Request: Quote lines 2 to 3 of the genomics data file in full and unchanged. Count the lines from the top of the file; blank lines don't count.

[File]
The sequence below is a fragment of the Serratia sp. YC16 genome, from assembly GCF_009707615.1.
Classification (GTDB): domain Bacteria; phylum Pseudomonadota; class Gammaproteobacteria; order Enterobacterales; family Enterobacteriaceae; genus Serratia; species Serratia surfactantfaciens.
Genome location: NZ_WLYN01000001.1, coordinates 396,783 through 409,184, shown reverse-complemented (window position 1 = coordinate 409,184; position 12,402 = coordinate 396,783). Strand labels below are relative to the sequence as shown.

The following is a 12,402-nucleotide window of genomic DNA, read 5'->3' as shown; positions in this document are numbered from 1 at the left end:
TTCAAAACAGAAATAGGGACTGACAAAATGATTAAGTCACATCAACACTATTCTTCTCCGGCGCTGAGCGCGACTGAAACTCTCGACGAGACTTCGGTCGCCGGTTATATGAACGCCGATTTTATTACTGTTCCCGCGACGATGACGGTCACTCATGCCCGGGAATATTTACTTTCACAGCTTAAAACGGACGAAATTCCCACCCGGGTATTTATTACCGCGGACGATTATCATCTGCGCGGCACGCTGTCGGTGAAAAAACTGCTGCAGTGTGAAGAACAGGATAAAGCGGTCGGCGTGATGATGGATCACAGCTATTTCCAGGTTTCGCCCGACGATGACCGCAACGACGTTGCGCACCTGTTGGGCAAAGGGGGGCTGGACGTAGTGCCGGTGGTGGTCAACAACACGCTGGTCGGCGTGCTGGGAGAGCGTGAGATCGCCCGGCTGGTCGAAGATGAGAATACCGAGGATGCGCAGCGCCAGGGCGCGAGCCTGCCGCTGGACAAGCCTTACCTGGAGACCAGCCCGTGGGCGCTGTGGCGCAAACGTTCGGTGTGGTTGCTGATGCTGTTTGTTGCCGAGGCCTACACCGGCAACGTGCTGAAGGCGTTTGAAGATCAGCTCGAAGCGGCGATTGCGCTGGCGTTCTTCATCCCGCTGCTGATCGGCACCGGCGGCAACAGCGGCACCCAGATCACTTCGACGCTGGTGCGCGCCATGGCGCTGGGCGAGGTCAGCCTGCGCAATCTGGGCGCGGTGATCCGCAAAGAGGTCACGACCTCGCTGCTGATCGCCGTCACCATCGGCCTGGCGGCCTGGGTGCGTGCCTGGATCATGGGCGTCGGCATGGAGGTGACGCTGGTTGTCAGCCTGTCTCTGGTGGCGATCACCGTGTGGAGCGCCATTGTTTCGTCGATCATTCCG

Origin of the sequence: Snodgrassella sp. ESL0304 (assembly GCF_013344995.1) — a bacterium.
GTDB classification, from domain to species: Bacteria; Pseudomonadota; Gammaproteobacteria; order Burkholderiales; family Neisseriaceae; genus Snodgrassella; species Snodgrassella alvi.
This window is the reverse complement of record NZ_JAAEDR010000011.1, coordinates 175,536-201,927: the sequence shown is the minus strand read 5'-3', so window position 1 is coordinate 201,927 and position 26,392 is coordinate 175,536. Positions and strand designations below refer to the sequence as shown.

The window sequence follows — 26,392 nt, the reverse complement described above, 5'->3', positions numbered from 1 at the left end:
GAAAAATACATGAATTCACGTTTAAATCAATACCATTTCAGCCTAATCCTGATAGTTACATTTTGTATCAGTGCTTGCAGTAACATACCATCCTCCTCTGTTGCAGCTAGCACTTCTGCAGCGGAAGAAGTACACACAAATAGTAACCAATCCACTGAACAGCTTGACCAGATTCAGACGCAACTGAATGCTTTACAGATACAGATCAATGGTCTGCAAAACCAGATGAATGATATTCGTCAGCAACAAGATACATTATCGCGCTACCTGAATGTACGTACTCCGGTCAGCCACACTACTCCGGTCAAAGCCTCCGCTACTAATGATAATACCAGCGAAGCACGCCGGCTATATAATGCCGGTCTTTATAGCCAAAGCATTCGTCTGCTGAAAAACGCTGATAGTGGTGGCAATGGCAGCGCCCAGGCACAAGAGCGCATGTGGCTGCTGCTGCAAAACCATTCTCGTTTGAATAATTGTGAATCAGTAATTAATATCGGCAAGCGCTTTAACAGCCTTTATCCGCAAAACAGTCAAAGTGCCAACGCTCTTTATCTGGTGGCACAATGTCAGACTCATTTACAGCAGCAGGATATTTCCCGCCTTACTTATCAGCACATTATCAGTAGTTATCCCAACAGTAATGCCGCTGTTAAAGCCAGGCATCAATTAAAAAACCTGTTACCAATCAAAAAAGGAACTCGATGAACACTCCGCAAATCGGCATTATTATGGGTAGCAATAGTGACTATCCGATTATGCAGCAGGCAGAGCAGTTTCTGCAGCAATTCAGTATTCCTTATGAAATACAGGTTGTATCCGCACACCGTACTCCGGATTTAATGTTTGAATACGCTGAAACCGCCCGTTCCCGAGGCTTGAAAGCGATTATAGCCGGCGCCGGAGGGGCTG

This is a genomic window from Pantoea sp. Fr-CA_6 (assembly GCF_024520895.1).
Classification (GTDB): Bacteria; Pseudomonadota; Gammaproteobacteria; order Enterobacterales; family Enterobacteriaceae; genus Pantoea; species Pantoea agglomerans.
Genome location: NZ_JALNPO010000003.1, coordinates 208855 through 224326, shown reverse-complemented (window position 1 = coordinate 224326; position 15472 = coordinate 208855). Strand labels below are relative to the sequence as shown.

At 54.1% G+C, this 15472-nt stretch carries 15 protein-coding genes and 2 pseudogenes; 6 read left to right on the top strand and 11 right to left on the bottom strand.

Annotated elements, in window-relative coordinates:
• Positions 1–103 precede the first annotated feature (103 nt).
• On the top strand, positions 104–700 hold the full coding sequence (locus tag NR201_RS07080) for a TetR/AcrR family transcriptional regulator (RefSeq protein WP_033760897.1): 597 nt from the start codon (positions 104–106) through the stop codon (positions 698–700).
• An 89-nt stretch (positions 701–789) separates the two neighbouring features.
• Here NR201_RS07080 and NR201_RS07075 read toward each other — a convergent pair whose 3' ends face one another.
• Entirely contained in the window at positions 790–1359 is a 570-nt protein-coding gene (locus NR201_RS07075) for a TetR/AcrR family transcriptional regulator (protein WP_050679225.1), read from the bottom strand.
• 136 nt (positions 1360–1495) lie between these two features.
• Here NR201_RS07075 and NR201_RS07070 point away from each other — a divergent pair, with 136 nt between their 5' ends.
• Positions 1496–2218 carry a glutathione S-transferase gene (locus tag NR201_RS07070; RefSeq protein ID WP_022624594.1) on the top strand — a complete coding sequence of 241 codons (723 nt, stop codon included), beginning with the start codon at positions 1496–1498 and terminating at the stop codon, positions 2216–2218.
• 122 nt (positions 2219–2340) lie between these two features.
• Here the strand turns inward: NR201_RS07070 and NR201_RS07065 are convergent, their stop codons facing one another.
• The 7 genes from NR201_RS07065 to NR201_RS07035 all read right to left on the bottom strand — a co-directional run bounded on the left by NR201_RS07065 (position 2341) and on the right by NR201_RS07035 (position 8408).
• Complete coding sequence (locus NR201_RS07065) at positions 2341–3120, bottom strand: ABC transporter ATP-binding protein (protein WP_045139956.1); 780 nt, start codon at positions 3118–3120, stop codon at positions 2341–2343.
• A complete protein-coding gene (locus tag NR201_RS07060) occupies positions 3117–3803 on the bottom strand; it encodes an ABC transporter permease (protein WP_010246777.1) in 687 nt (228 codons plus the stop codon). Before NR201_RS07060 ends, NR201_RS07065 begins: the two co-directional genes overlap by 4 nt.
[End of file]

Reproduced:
Classification (GTDB): domain Bacteria; phylum Pseudomonadota; class Gammaproteobacteria; order Enterobacterales; family Enterobacteriaceae; genus Serratia; species Serratia surfactantfaciens.
Genome location: NZ_WLYN01000001.1, coordinates 396,783 through 409,184, shown reverse-complemented (window position 1 = coordinate 409,184; position 12,402 = coordinate 396,783). Strand labels below are relative to the sequence as shown.